Tuesday, April 7, 2009

The AIG CDS Unwind Investigation Begins

As Zero Hedge reported first, strange things happened in January and February when AIG was allegedly unwinding CDS trades with its trading counterparties. As we reported, the taxpayer funded loss that AIG presumably experienced on wholesale CDS unwinds may have well been the reason for the banks' reported trading profitability in the first 2 months of the year.

Today Neil Barofsky, special inspector general for the TARP, has taken our assumption a step further and has launched a full blown probe into just what may have happened into those two fateful months.
Legislators want to know if AIG offered less to retire the contracts and whether there was any review about banks’ ability to sustain losses on the derivatives.

“To what extent did AIG pay counterparty claims at 100 percent of face value and was any attempt made to renegotiate and close out these claims with ‘haircuts?’” Barofsky wrote. “Questions concerning whether AIG paid more than necessary to counterparties and whether Treasury adequately monitored such payments are clearly relevant.”
It will be interesting to see whether an affirmative outcome of the probe will lead to the banks forfeiting any above normal trading profits due to unethical trading practices.

Zero Hedge will continue to strive to provide light into those opaque situations that allow the "sophisticated" financial professionals to take advantage of all known loopholes at the expense of U.S. taxpayers. We are happy to have been beneficial in this endeavour. Sphere: Related Content
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14 comments:

jg said...

Way to go, keep up the good work, sir!

Anonymous said...

From teh link, it appears to me that he is looking at the original payments made last year to settle CDSs, not any trading of securities at below market that occurred in the last two months. Are you confident that he is really investigating JAnuary and Febraury trades.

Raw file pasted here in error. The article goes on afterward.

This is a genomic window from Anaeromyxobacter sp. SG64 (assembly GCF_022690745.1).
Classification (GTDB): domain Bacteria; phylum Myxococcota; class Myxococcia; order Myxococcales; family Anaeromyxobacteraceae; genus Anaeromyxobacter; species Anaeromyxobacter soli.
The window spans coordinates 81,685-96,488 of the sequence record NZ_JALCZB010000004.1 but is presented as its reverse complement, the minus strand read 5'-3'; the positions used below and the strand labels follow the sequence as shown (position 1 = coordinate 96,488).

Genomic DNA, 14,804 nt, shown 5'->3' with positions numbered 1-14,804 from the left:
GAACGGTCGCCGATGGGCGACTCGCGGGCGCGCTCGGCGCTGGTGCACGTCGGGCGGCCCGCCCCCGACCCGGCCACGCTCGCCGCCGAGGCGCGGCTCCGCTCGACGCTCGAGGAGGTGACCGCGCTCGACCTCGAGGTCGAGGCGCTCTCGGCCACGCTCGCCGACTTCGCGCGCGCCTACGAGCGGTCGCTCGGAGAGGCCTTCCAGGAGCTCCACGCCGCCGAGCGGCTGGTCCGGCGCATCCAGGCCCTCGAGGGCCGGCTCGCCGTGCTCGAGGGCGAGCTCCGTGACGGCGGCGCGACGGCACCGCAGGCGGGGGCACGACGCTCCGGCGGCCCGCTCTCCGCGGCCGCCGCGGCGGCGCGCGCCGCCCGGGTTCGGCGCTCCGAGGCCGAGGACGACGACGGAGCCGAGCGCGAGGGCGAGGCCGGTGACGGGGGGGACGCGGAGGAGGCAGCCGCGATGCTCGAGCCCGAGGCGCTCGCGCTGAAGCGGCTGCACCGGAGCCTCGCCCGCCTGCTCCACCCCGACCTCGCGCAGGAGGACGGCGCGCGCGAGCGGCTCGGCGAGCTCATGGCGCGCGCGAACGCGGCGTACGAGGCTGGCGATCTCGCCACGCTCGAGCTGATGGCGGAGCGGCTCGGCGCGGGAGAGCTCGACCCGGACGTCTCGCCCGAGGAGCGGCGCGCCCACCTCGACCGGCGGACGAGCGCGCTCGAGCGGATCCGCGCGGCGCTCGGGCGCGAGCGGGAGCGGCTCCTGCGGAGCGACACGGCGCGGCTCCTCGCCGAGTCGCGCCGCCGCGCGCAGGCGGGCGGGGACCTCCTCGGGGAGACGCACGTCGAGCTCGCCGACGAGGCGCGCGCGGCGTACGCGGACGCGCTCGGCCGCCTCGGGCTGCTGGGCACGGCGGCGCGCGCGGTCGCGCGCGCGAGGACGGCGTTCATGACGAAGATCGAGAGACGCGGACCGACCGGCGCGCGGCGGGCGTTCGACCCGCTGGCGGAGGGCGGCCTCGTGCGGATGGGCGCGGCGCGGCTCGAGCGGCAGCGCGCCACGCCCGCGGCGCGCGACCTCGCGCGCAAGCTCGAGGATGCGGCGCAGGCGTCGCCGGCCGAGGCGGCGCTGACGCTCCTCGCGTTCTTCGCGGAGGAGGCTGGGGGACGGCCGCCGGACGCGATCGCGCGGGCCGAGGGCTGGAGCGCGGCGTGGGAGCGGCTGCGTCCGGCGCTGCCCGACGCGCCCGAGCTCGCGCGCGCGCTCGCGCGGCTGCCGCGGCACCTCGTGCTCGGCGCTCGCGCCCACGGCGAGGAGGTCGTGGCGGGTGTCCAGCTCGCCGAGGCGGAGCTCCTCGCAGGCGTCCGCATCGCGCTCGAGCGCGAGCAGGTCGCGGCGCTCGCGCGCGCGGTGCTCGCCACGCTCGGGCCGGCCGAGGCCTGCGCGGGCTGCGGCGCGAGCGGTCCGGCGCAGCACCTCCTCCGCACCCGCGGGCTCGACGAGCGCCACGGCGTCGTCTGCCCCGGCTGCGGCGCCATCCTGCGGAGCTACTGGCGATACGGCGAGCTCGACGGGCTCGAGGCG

HazeNYC said...

what abt the Lehman unwinds? Bear? WaMu? Merrill? Wachovia? ... ?! I'm certain that not only banks but certain hedge funds who took the firesale prices made out like bandits..

Daniel said...

Wait, firesales? Aren't these assets worth much more than the market will pay? Has Timmy Geithner lied to me? Also, JPM bought Bear, WaMu is suing the FDIC, Merrill is destroying BoA, and Wachovia ended up at Wells Fargo. I think other than how Lehman's valuable parts were gifted away, it's been pretty hit and miss in the absorption of other big financials.

(I know the difference between toxic assets and real asset firesales, just playing around.)

Anonymous said...

bid ask spread cost sure can add up

Danny said...

Glad to see your awesome detective work having an impact. great stuff, thanks for reporting.

goose said...

TD, great stuff, the blogs are killing mainstream media. Mainstream is too advertising and PC worried. In addition, they are clueless about finance, regulations and anything to do with money. Good riddance. Long live the blogs.
Plus you guys are real time.

Clotario said...

I'm beginning the think that it's a shame the financial world didn't come to and end on 9/18/08 after all...

Anonymous said...

“Questions concerning whether AIG paid more than necessary to counterparties and whether Treasury adequately monitored such payments are clearly relevant.”